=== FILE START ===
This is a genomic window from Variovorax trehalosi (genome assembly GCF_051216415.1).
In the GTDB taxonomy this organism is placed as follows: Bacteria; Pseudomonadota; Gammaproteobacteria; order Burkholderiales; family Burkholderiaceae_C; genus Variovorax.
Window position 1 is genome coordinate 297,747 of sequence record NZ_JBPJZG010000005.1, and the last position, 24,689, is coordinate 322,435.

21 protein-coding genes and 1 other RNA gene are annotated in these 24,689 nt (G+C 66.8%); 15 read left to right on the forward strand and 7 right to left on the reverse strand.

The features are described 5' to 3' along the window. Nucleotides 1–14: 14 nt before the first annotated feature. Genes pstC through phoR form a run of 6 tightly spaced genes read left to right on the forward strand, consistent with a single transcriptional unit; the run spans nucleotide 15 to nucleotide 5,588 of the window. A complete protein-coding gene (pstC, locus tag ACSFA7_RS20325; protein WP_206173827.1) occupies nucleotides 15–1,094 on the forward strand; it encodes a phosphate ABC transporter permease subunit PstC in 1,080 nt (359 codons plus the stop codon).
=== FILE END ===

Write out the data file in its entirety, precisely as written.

This is a genomic window from Variovorax trehalosi (genome assembly GCF_051216415.1).
In the GTDB taxonomy this organism is placed as follows: Bacteria; Pseudomonadota; Gammaproteobacteria; order Burkholderiales; family Burkholderiaceae_C; genus Variovorax.
Window position 1 is genome coordinate 297,747 of sequence record NZ_JBPJZG010000005.1, and the last position, 24,689, is coordinate 322,435.

21 protein-coding genes and 1 other RNA gene are annotated in these 24,689 nt (G+C 66.8%); 15 read left to right on the forward strand and 7 right to left on the reverse strand.

The features are described 5' to 3' along the window. Nucleotides 1–14: 14 nt before the first annotated feature. Genes pstC through phoR form a run of 6 tightly spaced genes read left to right on the forward strand, consistent with a single transcriptional unit; the run spans nucleotide 15 to nucleotide 5,588 of the window. A complete protein-coding gene (pstC, locus tag ACSFA7_RS20325; protein WP_206173827.1) occupies nucleotides 15–1,094 on the forward strand; it encodes a phosphate ABC transporter permease subunit PstC in 1,080 nt (359 codons plus the stop codon).